PROBLEM LINK:Author: Tuan Anh DIFFICULTY:Medium  Hard PREREQUISITES:digit dp, Lucas theorem, combination formula. PROBLEM:Our aim is to find S(n) = sum C(n,k) mod 3 for all 0<=k<=n i.e., the sum of all entries in the nth row of modulo 3 pascal triangle. We just need to output this value modulo 10^9+7 QUICK EXPLANATION:You can use digit dynamic programming to solve the problem too. Using digit dp and information of lucas theorem, you can maintain current combination C(n, k) modulo 3 as an extra state parameter. Any number modulo 3 has to be one of {0, 1, 2}. Use Lucas’ Theorem to figure out the values of C(n, k) mod 3 EXPLANATION:Notes and definitions Lucas' theorem Let base p representation of n be n = n_{k} p^{k} + n_{k1} p^{k1}
+ . . + n_{1} p + n_{0}. Then C(n, r) % p = (C(n_{k}, r_{k}) % p) * . * . (C(n_{1}, r_{1}) % p) * (C(n_{0}, r_{0}) % p) Digit Dynamic Programming SolutionYou can visit the following link to learn digit dp. You can also see one of the editorials written by me on the topic. In this problem, we want to count number of numbers k from 0 to n having value of C(n, k) modulo 3, equal to some digit (0, 1 or 2). Let me describe you a method to find out number of numbers k from 0 to n having value of C(n, k) modulo 3, equal to some digit, let us call
that digit Conceptually you can view digit dp as construction/ generation of numbers from most significant digit to least significant digit. The main idea is that you don't need to store/ remember the entire constructed number, instead you can only work by simply knowing a few properties about the constructed number. eg. In our current problem, we don't need to know the entire digits generated up to now. Instead we need to store few useful information which is described below. For applying Lucas' theorem, we need to write the numbers in ternary representation. Only thing that we need to store additionally in our dp state would be product of (C(n_{0}, r_{0}) % p) * . * . (C(n_{i  1}, r_{i  1}) % p). Whenever in the editorial we talk about first id digits, by that we mean the most significant first id digits. Let dp[id][tight][val][needed] denote the number of numbers whose first id digit have been considered and tight denotes whether the currently constructed number is equal or less than number formed by first id digits of n. If tight is true, then it means that currently constructed number is equal to number constructed by first id digits in ternary representation of N. If tight is false, then it means that currently constructed number is less than number constructed by first id digits in ternary representation of N. val denotes the product of (C(n_{j}, r_{j}) % p) modulo 3 for all j from 0 to id  1. needed denotes what types of number we want to count. So we want to count number of numbers k from 0 to n having value of C(n, k) modulo equal to needed. Base Case Transitions If tight is true, then it means that our constructed number is still equal to number formed by first i digits of N. Then we can try our current possible digit value from 0 to (id) th digit of N. If we try the digit more than id th digit, then the constructed number will become greater than number formed by first id digits of N, which will violate the property that our constructed number should be <= N. After filling out this state, we will go to id + 1, hence new_i = id + 1. If we take our current digit id to be strictly less than dig[i], then our new_tight will be false. If we try out current digit x then new_val will be (val * C(i th digit of N, x)) % 3. If tight is false, then it means that number constructed from first id  1 digits has become less than number constructed from the first id  1 digit of N, So it means that our number can never exceed N, so we can chose the any digit from 0 to 3 and do the transitions in the same way as explained in the previous paragraph. Pseudo Code List<integer> bits; // Let bits store the ternary representation of n from MSB to LSB ( // ie. most significant bit to least significant bit. Time Complexity Another SolutionInput: a number n Output: a number S(n) % 10^9+7 getSum(n): n3 = getBase3(n) (x, y) = getOnesAndTwos(n3) return (x + 2 * y) % 109+7 Input: a number n Output: a list of numbers each number is one among {0,1,2} and the list when read from left to right will be will be the base 3 representation of n getBase3(n): return the base 3 representation of n Input: List L representing some number say n in ternary Output: a pair (x,y) where x is the number of of ones in nth row of the pascal triangle modulo 3 and y the number of twos in the same row getOnesAndTwos(L): if L is empty: return (1, 0) //The below base is not needed if we have the above one but added for clarity purpose if L has only one element d: if d is 0 return (1, 0) if d is 1 return (2, 0) if d is 2 return (2, 1) Let d be the first element of L Let L’ the list that we get by removing the first element from L (x’, y’) = getOnesAndTwos(L’) if d is 0 return (x’, y’) if d is 1 return (2*x’, 2*y’) if d is 2 return (2*x’+y’, x’+2*y’) Explanation Let us have a look at pascal triangle modulo 3. 0  1 For n = 8 we have ans1 = 5 and ans2 = 4 and hence S(8) = 5 * 1 + 4 * 2 = 13 We will use Lucas’ Theorem to find out the values of x and y for a given n. For a fixed n and an arbitrary k let the ternary representation of n be a_{r} a_{r1}.... a_{1} a_{0} with no leading zeroes. Let the ternary representation of k be b_{r} b_{r1}.... b_{1} b_{0} with leading zeroes if needed to match up the length of ternary representation of n. Note that r is fixed for a given n. We have C(n, k) = C(a_{r}, b_{r}) * C(a_{r1}, b_{r1}) * ..... * C(a_{1}, b_{}) * C(a_{0}, b_{0}) mod 3 We have C(n,k) = 0 mod 3 iff there exists at least one i such that C(a_{i}, b_{i}) = 0 the inequality a_{i} < b_{i} will hold for that i. We are interested in the k’s which result in a non zero value of C(n, k) mod 3 This will happen only when a_{i} >= b_{i} for all i. We can find the values of ans1 and ans2 by writing down a simple recursion. Some notation first Under this notation we can rewrite the C(n, k) mod 3 as follows To illustrate by an example Let ans1(L) denote the number of entries with value 1 in f(n, L)th row of the pascal triangle modulo 3 and ans2(L) denote the number of entries with value 2 in the same row. f(n,L) is a_{L}a_{L  1}....a_{1}a_{0} For computing ans1(L) We are interested number of possible b_{L}b_{L  1}....b_{1}b_{0} such that For computing ans2(L) We are interested number of possible b_{L}b_{L  1}....b_{1}b_{0} such that If a_{L} is 0 we have to force the corresponding b_{L} to be 0 otherwise C(a_{L}, b_{L}) would be 0. So in this case we have ans1(L) = ans1(L1) and ans2(L) = ans2(L1) as there is only one way of choosing b_{L} and that results in C(a_{L}, b_{L}) to be 1. If a_{L} is 1 we have two possible values for corresponding b_{L} 0 and 1. If a_{L} is 2 we have three possible values for corresponding b_{L} 0, 1 and 2. Similarly we have ans2(L) = ans1(L1) + ans2(L1)*2 We have S(n) = ans1(r) + 2 * ans2(r) where r is the the length of ternary representation of n. One More SolutionProblems to Practice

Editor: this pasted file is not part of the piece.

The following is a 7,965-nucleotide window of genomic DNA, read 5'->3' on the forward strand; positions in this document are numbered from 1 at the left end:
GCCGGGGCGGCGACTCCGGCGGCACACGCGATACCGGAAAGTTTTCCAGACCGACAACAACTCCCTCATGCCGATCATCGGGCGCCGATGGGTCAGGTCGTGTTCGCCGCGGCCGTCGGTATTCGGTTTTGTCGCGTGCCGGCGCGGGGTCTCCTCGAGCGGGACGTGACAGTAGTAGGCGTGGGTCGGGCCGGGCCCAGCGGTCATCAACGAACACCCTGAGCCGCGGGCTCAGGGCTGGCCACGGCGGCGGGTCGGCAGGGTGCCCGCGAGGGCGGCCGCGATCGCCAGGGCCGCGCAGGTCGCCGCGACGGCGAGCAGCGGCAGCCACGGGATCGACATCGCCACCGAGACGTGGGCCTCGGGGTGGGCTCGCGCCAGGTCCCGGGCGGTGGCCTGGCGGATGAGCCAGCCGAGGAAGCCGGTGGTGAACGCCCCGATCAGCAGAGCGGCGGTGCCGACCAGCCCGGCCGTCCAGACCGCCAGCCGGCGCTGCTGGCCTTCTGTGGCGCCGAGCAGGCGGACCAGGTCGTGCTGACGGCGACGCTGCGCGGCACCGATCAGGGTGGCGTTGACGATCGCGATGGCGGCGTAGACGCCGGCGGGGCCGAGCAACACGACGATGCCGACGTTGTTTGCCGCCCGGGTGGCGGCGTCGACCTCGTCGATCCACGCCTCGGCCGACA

Please add more problems for practice !! AUTHOR'S, TESTER'S and Editorialist's SOLUTIONS:
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asked 28 Dec '14, 14:01
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This problem can be easily solved using oeis.org! answered 28 Dec '14, 16:00
Really  http://oeis.org/A051638 :( (I didn't try during the contest)
(28 Dec '14, 16:13)
Hey @lord_f
(28 Dec '14, 16:24)
2
You simply generate few elements from sequence (found by brute force for example) and enter those in "search" field separated by commas (
(28 Dec '14, 16:41)
what you do after getting the sequense
(09 Jan '15, 01:26)

Very nice problem ;) answered 28 Dec '14, 14:03
yes indeed :)
(28 Dec '14, 14:37)
hey @betlista can u help me why my code is giving WA with the 3rd subtask, though am following he digit dp formulation along with lucas theorem , below is the link to my solution http://www.codechef.com/viewsolution/5663087
(28 Dec '14, 16:17)

Good problem, loved solving it ^_^ answered 28 Dec '14, 14:42

How about this approach? for any n > 5 whenever we have more than 3 numbers in numerator then ans is always going to be zero (Any 3 continuous numbers such that x * (x + 1) * (x + 2) are always divisible by 3) Then we only have to calculate for those nCr values where on numerator only 1 or 2 numbers There may be something wrong with this approach! just wanted to share! answered 28 Dec '14, 19:03

@dpraveen why are we not calculating dp(0,1,1,0) ?? because we need 0 digit also ,and why there is 2*dp(0,1,1,2) ?? got it sorry my mistake in understanding :'(
@adijimmy: Because what we need is the sum of (C(n, k) % 3) for k = 0 to n. In our case, Let ans_needed denotes number of k's having (C(n, k) % 3 = needed). So our desired answer will be 0 * ans_0 + 1 * ans_1 + 2 * ans_2. So it will ans_1 + 2 * ans_2. This is the precise reason for multiplying dp(0,1,1, 2) by 2.
@dpraveen thanks for such a great editorial :)
@adijimmy: welcome :)
"Let ans1(L) denote the number of entries with value 1 in f(n, L)th row of the pascal triangle modulo 3 and ans2(L) denote the number of entries with value 2 in the same row.
f(n,L) is aLaL  1....a1a0 "
what does f(n,L)th row refer to here? f(n,L) was defined as the suffix of length l+1 of the base 3 representation of N.
@ironmandhruv f(N, L) is value of aLaL  1....a1a0.